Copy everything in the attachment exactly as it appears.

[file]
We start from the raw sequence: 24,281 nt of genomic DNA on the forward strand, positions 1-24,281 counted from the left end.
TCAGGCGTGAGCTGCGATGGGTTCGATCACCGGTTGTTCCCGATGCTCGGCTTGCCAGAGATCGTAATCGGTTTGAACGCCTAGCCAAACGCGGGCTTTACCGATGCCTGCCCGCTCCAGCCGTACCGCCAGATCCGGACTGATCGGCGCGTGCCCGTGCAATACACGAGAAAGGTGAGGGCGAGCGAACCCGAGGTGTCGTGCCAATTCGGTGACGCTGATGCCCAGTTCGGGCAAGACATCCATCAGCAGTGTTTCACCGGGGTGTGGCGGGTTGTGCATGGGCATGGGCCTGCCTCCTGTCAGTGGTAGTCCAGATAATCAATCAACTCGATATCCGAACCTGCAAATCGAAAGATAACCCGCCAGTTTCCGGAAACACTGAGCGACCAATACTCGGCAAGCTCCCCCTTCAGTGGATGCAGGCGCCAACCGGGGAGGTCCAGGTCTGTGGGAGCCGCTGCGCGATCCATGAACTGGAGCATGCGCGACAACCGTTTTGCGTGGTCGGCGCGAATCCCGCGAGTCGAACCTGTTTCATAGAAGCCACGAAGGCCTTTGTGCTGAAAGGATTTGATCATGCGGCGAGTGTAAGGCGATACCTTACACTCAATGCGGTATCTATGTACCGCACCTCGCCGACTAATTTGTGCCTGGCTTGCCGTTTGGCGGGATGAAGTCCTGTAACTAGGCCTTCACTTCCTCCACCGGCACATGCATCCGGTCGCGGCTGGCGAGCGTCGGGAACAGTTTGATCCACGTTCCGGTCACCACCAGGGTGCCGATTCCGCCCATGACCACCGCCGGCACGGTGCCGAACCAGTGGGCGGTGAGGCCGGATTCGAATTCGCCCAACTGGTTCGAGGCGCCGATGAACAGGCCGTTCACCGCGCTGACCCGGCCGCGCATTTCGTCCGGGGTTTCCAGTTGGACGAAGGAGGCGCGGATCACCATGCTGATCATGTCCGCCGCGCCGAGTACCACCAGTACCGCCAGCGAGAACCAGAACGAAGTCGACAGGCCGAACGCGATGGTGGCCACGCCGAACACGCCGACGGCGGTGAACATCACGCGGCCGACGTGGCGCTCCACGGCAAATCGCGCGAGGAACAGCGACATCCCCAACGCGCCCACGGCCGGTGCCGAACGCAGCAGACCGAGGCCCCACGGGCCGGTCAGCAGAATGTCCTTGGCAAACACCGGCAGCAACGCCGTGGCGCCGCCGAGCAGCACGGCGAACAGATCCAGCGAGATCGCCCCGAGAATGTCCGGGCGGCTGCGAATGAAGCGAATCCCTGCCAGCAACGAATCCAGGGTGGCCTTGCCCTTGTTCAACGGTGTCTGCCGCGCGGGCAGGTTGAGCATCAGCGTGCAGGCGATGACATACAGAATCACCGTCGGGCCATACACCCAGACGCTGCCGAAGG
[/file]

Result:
We start from the raw sequence: 24,281 nt of genomic DNA on the forward strand, positions 1-24,281 counted from the left end.
TCAGGCGTGAGCTGCGATGGGTTCGATCACCGGTTGTTCCCGATGCTCGGCTTGCCAGAGATCGTAATCGGTTTGAACGCCTAGCCAAACGCGGGCTTTACCGATGCCTGCCCGCTCCAGCCGTACCGCCAGATCCGGACTGATCGGCGCGTGCCCGTGCAATACACGAGAAAGGTGAGGGCGAGCGAACCCGAGGTGTCGTGCCAATTCGGTGACGCTGATGCCCAGTTCGGGCAAGACATCCATCAGCAGTGTTTCACCGGGGTGTGGCGGGTTGTGCATGGGCATGGGCCTGCCTCCTGTCAGTGGTAGTCCAGATAATCAATCAACTCGATATCCGAACCTGCAAATCGAAAGATAACCCGCCAGTTTCCGGAAACACTGAGCGACCAATACTCGGCAAGCTCCCCCTTCAGTGGATGCAGGCGCCAACCGGGGAGGTCCAGGTCTGTGGGAGCCGCTGCGCGATCCATGAACTGGAGCATGCGCGACAACCGTTTTGCGTGGTCGGCGCGAATCCCGCGAGTCGAACCTGTTTCATAGAAGCCACGAAGGCCTTTGTGCTGAAAGGATTTGATCATGCGGCGAGTGTAAGGCGATACCTTACACTCAATGCGGTATCTATGTACCGCACCTCGCCGACTAATTTGTGCCTGGCTTGCCGTTTGGCGGGATGAAGTCCTGTAACTAGGCCTTCACTTCCTCCACCGGCACATGCATCCGGTCGCGGCTGGCGAGCGTCGGGAACAGTTTGATCCACGTTCCGGTCACCACCAGGGTGCCGATTCCGCCCATGACCACCGCCGGCACGGTGCCGAACCAGTGGGCGGTGAGGCCGGATTCGAATTCGCCCAACTGGTTCGAGGCGCCGATGAACAGGCCGTTCACCGCGCTGACCCGGCCGCGCATTTCGTCCGGGGTTTCCAGTTGGACGAAGGAGGCGCGGATCACCATGCTGATCATGTCCGCCGCGCCGAGTACCACCAGTACCGCCAGCGAGAACCAGAACGAAGTCGACAGGCCGAACGCGATGGTGGCCACGCCGAACACGCCGACGGCGGTGAACATCACGCGGCCGACGTGGCGCTCCACGGCAAATCGCGCGAGGAACAGCGACATCCCCAACGCGCCCACGGCCGGTGCCGAACGCAGCAGACCGAGGCCCCACGGGCCGGTCAGCAGAATGTCCTTGGCAAACACCGGCAGCAACGCCGTGGCGCCGCCGAGCAGCACGGCGAACAGATCCAGCGAGATCGCCCCGAGAATGTCCGGGCGGCTGCGAATGAAGCGAATCCCTGCCAGCAACGAATCCAGGGTGGCCTTGCCCTTGTTCAACGGTGTCTGCCGCGCGGGCAGGTTGAGCATCAGCGTGCAGGCGATGACATACAGAATCACCGTCGGGCCATACACCCAGACGCTGCCGAAGG